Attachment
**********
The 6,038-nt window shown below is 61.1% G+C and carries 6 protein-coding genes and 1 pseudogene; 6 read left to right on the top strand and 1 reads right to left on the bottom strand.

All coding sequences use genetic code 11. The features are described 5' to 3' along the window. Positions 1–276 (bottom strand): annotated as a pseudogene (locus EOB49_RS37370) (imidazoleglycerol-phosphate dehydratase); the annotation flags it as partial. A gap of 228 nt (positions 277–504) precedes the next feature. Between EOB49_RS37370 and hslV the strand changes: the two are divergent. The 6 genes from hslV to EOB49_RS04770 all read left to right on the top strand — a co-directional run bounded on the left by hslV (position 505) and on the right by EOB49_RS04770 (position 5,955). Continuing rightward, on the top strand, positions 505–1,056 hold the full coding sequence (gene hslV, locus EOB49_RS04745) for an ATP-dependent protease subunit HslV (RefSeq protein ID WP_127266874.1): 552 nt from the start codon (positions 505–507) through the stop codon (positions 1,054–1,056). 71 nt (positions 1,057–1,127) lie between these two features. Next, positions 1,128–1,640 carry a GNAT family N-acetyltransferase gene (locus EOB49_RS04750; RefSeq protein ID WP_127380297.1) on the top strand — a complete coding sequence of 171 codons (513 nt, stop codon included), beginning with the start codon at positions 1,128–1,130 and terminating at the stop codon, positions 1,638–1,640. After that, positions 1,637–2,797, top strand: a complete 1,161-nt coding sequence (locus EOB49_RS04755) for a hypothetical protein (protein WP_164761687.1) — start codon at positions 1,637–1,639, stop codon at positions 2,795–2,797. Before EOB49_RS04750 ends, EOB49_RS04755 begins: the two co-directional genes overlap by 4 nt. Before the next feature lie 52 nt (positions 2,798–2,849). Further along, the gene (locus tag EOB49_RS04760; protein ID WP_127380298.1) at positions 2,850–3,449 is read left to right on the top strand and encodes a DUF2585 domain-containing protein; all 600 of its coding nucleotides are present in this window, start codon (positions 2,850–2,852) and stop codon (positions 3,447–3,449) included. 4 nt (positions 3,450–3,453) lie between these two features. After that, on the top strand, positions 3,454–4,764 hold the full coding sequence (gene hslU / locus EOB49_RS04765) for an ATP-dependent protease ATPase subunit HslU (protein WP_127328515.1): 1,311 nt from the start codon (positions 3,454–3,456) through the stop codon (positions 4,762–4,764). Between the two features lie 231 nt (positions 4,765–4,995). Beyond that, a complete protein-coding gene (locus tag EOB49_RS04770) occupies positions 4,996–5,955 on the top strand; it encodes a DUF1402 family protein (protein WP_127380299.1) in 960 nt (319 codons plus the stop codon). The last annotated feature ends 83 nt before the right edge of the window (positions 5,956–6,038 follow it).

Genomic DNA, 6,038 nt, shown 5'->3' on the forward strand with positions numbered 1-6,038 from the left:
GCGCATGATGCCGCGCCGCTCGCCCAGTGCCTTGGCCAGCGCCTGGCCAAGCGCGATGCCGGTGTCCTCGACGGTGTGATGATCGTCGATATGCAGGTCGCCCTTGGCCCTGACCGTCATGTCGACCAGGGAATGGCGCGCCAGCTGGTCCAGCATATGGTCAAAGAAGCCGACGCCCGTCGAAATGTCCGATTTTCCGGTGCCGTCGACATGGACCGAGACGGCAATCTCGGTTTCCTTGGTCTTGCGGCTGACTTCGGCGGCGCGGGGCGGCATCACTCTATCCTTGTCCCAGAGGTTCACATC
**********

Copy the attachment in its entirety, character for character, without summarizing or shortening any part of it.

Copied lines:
The 6,038-nt window shown below is 61.1% G+C and carries 6 protein-coding genes and 1 pseudogene; 6 read left to right on the top strand and 1 reads right to left on the bottom strand.

All coding sequences use genetic code 11. The features are described 5' to 3' along the window. Positions 1–276 (bottom strand): annotated as a pseudogene (locus EOB49_RS37370) (imidazoleglycerol-phosphate dehydratase); the annotation flags it as partial. A gap of 228 nt (positions 277–504) precedes the next feature. Between EOB49_RS37370 and hslV the strand changes: the two are divergent. The 6 genes from hslV to EOB49_RS04770 all read left to right on the top strand — a co-directional run bounded on the left by hslV (position 505) and on the right by EOB49_RS04770 (position 5,955). Continuing rightward, on the top strand, positions 505–1,056 hold the full coding sequence (gene hslV, locus EOB49_RS04745) for an ATP-dependent protease subunit HslV (RefSeq protein ID WP_127266874.1): 552 nt from the start codon (positions 505–507) through the stop codon (positions 1,054–1,056). 71 nt (positions 1,057–1,127) lie between these two features. Next, positions 1,128–1,640 carry a GNAT family N-acetyltransferase gene (locus EOB49_RS04750; RefSeq protein ID WP_127380297.1) on the top strand — a complete coding sequence of 171 codons (513 nt, stop codon included), beginning with the start codon at positions 1,128–1,130 and terminating at the stop codon, positions 1,638–1,640. After that, positions 1,637–2,797, top strand: a complete 1,161-nt coding sequence (locus EOB49_RS04755) for a hypothetical protein (protein WP_164761687.1) — start codon at positions 1,637–1,639, stop codon at positions 2,795–2,797. Before EOB49_RS04750 ends, EOB49_RS04755 begins: the two co-directional genes overlap by 4 nt. Before the next feature lie 52 nt (positions 2,798–2,849). Further along, the gene (locus tag EOB49_RS04760; protein ID WP_127380298.1) at positions 2,850–3,449 is read left to right on the top strand and encodes a DUF2585 domain-containing protein; all 600 of its coding nucleotides are present in this window, start codon (positions 2,850–2,852) and stop codon (positions 3,447–3,449) included. 4 nt (positions 3,450–3,453) lie between these two features. After that, on the top strand, positions 3,454–4,764 hold the full coding sequence (gene hslU / locus EOB49_RS04765) for an ATP-dependent protease ATPase subunit HslU (protein WP_127328515.1): 1,311 nt from the start codon (positions 3,454–3,456) through the stop codon (positions 4,762–4,764). Between the two features lie 231 nt (positions 4,765–4,995). Beyond that, a complete protein-coding gene (locus tag EOB49_RS04770) occupies positions 4,996–5,955 on the top strand; it encodes a DUF1402 family protein (protein WP_127380299.1) in 960 nt (319 codons plus the stop codon). The last annotated feature ends 83 nt before the right edge of the window (positions 5,956–6,038 follow it).

Genomic DNA, 6,038 nt, shown 5'->3' on the forward strand with positions numbered 1-6,038 from the left:
GCGCATGATGCCGCGCCGCTCGCCCAGTGCCTTGGCCAGCGCCTGGCCAAGCGCGATGCCGGTGTCCTCGACGGTGTGATGATCGTCGATATGCAGGTCGCCCTTGGCCCTGACCGTCATGTCGACCAGGGAATGGCGCGCCAGCTGGTCCAGCATATGGTCAAAGAAGCCGACGCCCGTCGAAATGTCCGATTTTCCGGTGCCGTCGACATGGACCGAGACGGCAATCTCGGTTTCCTTGGTCTTGCGGCTGACTTCGGCGGCGCGGGGCGGCATCACTCTATCCTTGTCCCAGAGGTTCACATC